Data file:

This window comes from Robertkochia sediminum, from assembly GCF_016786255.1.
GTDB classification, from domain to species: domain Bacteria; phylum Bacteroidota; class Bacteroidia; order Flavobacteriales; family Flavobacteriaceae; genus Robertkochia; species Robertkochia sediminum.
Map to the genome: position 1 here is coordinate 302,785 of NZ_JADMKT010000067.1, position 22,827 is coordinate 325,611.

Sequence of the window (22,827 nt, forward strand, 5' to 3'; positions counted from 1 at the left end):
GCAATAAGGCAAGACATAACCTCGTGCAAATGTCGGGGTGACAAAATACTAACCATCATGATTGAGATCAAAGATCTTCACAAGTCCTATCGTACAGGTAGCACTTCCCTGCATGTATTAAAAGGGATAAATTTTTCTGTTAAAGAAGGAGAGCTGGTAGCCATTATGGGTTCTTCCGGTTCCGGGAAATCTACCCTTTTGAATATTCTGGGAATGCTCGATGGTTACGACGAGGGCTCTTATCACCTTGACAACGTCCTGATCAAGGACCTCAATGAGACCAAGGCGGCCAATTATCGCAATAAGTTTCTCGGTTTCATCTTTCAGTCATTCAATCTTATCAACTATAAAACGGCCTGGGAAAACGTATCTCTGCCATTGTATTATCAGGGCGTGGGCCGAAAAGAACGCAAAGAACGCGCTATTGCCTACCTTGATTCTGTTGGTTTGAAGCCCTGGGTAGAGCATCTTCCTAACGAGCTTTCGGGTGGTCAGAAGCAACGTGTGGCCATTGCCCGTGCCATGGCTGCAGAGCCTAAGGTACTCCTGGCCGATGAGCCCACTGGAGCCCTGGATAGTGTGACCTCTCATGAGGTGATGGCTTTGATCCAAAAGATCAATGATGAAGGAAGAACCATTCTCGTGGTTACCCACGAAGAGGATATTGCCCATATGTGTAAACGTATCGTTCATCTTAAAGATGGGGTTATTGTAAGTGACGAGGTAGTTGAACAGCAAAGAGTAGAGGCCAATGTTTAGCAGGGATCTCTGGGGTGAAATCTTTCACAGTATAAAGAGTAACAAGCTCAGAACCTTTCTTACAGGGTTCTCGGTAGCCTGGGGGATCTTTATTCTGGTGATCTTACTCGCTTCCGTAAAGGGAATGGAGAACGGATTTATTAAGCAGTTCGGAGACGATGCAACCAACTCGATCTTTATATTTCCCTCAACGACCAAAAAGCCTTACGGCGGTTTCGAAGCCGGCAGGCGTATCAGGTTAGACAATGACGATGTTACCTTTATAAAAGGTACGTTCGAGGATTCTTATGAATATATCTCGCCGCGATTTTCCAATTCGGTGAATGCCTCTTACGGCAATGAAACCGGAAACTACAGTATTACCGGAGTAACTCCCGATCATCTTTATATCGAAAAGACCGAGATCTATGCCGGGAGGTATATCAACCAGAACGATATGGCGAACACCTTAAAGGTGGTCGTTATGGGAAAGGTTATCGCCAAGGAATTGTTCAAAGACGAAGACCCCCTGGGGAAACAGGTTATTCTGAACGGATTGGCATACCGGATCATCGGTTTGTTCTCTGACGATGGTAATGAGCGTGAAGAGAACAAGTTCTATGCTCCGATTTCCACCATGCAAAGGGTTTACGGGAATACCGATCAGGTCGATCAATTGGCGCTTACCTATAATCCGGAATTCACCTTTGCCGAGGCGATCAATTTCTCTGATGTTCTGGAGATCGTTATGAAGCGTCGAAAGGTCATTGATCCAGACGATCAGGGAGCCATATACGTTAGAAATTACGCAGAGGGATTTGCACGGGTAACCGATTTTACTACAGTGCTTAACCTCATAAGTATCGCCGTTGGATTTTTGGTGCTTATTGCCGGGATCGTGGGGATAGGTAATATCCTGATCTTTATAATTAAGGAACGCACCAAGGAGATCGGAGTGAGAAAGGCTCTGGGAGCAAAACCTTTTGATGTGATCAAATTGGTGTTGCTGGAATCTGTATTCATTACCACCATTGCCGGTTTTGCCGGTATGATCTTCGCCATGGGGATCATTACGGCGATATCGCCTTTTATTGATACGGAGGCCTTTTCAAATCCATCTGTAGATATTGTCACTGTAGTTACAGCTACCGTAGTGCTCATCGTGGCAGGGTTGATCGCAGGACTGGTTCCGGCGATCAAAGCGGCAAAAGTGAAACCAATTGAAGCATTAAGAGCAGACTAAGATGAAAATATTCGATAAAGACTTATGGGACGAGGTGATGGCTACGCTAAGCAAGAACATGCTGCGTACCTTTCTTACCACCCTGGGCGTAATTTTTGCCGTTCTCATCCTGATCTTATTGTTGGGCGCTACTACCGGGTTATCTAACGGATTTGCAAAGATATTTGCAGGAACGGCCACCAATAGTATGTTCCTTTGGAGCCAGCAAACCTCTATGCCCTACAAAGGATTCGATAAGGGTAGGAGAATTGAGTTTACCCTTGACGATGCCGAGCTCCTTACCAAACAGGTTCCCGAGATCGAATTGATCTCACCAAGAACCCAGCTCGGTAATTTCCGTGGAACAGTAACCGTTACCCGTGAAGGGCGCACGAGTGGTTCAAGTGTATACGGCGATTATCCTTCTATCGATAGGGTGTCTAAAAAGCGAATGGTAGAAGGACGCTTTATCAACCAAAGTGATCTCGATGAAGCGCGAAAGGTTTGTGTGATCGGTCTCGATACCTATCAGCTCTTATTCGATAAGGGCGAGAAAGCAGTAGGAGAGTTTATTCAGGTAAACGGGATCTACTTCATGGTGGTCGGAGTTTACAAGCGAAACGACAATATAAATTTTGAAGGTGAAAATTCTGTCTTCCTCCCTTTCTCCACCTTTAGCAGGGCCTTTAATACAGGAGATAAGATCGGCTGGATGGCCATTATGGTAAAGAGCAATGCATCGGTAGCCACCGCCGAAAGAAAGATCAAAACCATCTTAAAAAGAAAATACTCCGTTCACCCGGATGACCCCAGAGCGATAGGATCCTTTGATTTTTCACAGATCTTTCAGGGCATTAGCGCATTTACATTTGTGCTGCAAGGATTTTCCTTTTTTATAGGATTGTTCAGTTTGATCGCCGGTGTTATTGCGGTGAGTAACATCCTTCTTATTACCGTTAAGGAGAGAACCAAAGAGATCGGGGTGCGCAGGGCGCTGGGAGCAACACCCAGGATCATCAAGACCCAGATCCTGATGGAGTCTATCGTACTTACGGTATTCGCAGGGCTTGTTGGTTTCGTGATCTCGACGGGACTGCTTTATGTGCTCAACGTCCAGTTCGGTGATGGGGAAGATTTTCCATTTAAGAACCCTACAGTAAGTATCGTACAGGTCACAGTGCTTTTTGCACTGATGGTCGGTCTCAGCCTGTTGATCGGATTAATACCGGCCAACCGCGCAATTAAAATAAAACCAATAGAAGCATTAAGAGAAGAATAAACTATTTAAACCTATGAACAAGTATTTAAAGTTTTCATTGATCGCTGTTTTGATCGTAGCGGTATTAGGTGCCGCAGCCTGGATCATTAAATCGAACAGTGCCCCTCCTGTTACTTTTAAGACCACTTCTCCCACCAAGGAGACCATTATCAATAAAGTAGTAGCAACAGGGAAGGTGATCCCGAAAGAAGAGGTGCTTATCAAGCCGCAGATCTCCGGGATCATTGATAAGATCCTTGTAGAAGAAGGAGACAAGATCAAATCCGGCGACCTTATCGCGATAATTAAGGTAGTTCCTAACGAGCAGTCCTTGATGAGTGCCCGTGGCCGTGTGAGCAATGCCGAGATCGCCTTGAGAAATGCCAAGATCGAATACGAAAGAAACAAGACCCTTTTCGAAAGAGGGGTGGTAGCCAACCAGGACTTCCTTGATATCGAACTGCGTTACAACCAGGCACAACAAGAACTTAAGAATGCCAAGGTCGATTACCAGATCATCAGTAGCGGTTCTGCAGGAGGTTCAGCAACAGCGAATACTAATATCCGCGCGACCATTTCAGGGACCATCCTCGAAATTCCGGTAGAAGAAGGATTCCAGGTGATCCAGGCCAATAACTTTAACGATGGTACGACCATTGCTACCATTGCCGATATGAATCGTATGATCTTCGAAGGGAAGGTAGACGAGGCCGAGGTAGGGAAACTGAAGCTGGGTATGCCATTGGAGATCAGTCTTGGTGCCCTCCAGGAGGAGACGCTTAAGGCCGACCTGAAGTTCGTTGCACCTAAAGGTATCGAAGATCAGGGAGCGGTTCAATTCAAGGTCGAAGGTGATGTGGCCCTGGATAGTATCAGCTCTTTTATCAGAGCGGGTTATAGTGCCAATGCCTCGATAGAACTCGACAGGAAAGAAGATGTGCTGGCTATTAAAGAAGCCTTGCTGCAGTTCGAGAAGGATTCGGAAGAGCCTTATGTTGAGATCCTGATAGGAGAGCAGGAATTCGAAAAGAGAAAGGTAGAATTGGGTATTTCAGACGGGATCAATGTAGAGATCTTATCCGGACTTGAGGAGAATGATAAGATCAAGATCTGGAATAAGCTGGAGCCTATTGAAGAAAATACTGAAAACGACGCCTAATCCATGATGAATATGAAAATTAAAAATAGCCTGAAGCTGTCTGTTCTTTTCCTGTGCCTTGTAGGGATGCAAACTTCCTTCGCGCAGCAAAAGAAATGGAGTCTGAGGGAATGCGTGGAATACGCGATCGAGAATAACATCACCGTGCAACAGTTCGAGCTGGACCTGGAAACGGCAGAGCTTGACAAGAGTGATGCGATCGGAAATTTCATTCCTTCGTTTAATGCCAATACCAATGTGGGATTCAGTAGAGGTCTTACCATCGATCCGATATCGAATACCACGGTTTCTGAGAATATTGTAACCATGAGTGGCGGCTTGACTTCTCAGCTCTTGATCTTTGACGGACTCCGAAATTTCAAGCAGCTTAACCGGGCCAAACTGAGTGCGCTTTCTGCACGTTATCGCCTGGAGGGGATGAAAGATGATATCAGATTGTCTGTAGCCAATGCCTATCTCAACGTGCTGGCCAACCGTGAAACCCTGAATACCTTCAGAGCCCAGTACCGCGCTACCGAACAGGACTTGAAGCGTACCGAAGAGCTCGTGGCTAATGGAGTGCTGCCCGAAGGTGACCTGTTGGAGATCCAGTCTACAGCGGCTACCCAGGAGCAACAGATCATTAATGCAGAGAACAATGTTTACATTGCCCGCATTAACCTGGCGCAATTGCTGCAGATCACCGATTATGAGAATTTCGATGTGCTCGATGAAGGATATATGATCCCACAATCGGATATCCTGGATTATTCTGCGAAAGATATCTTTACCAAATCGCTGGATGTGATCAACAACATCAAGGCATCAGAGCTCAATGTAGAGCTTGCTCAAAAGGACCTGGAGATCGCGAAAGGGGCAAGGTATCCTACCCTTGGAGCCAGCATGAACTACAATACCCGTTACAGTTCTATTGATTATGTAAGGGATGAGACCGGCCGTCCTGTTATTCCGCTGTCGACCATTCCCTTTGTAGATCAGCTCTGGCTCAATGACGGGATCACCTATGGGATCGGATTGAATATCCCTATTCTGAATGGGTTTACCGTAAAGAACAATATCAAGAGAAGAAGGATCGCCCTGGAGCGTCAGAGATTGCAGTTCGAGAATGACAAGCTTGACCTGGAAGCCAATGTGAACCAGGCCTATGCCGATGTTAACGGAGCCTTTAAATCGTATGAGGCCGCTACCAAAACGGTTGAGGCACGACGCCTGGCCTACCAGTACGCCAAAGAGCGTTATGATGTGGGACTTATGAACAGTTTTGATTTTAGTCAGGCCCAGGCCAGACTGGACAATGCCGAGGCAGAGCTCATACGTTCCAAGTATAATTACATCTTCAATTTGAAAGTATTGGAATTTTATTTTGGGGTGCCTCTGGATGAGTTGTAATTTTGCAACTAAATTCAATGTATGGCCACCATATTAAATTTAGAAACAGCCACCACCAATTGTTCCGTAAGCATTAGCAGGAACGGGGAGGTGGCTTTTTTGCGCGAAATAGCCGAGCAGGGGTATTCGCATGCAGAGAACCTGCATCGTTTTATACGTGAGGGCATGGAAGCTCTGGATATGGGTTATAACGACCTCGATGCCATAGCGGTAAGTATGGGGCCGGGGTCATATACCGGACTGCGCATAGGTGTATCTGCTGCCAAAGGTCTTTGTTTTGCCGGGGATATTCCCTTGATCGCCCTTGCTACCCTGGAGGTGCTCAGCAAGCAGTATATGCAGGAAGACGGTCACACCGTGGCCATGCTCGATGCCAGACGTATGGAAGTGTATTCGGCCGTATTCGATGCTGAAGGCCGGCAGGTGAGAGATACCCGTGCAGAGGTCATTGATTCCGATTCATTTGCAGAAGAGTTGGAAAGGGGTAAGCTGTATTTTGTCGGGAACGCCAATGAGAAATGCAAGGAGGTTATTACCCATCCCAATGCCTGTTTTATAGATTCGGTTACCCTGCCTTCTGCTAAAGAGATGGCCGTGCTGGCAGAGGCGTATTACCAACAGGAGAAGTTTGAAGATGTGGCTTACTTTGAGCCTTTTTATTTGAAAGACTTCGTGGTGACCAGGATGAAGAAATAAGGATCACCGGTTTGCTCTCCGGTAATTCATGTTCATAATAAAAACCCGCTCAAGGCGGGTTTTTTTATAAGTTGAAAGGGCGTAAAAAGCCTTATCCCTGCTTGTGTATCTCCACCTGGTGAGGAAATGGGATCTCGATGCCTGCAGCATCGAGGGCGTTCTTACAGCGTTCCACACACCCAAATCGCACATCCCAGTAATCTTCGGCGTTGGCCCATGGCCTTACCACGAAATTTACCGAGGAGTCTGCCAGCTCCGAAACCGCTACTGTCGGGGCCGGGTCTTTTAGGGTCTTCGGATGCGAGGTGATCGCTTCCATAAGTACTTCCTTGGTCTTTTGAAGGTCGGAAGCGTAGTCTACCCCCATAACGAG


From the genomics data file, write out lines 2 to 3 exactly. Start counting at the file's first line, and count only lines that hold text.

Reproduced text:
GTDB classification, from domain to species: domain Bacteria; phylum Bacteroidota; class Bacteroidia; order Flavobacteriales; family Flavobacteriaceae; genus Robertkochia; species Robertkochia sediminum.
Map to the genome: position 1 here is coordinate 302,785 of NZ_JADMKT010000067.1, position 22,827 is coordinate 325,611.